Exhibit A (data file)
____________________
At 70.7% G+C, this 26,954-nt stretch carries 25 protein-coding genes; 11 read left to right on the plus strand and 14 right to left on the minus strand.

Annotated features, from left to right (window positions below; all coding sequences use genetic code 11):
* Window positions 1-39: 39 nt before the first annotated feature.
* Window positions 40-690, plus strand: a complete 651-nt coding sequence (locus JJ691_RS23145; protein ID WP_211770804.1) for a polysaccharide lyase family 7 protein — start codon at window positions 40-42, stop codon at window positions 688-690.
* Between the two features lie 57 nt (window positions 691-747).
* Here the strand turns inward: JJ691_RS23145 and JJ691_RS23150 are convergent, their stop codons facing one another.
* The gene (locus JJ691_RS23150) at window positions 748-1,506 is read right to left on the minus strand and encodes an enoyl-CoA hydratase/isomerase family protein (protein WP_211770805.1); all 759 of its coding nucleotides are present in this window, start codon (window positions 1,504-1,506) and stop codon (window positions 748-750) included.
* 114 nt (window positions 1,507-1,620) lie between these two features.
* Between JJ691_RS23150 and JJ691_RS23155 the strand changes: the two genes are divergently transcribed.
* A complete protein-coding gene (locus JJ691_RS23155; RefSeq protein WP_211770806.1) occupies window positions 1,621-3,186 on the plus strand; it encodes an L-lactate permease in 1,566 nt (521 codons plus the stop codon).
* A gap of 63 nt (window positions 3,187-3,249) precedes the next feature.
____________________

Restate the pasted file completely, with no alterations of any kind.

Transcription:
At 70.7% G+C, this 26,954-nt stretch carries 25 protein-coding genes; 11 read left to right on the plus strand and 14 right to left on the minus strand.

Annotated features, from left to right (window positions below; all coding sequences use genetic code 11):
* Window positions 1-39: 39 nt before the first annotated feature.
* Window positions 40-690, plus strand: a complete 651-nt coding sequence (locus JJ691_RS23145; protein ID WP_211770804.1) for a polysaccharide lyase family 7 protein — start codon at window positions 40-42, stop codon at window positions 688-690.
* Between the two features lie 57 nt (window positions 691-747).
* Here the strand turns inward: JJ691_RS23145 and JJ691_RS23150 are convergent, their stop codons facing one another.
* The gene (locus JJ691_RS23150) at window positions 748-1,506 is read right to left on the minus strand and encodes an enoyl-CoA hydratase/isomerase family protein (protein WP_211770805.1); all 759 of its coding nucleotides are present in this window, start codon (window positions 1,504-1,506) and stop codon (window positions 748-750) included.
* 114 nt (window positions 1,507-1,620) lie between these two features.
* Between JJ691_RS23150 and JJ691_RS23155 the strand changes: the two genes are divergently transcribed.
* A complete protein-coding gene (locus JJ691_RS23155; RefSeq protein WP_211770806.1) occupies window positions 1,621-3,186 on the plus strand; it encodes an L-lactate permease in 1,566 nt (521 codons plus the stop codon).
* A gap of 63 nt (window positions 3,187-3,249) precedes the next feature.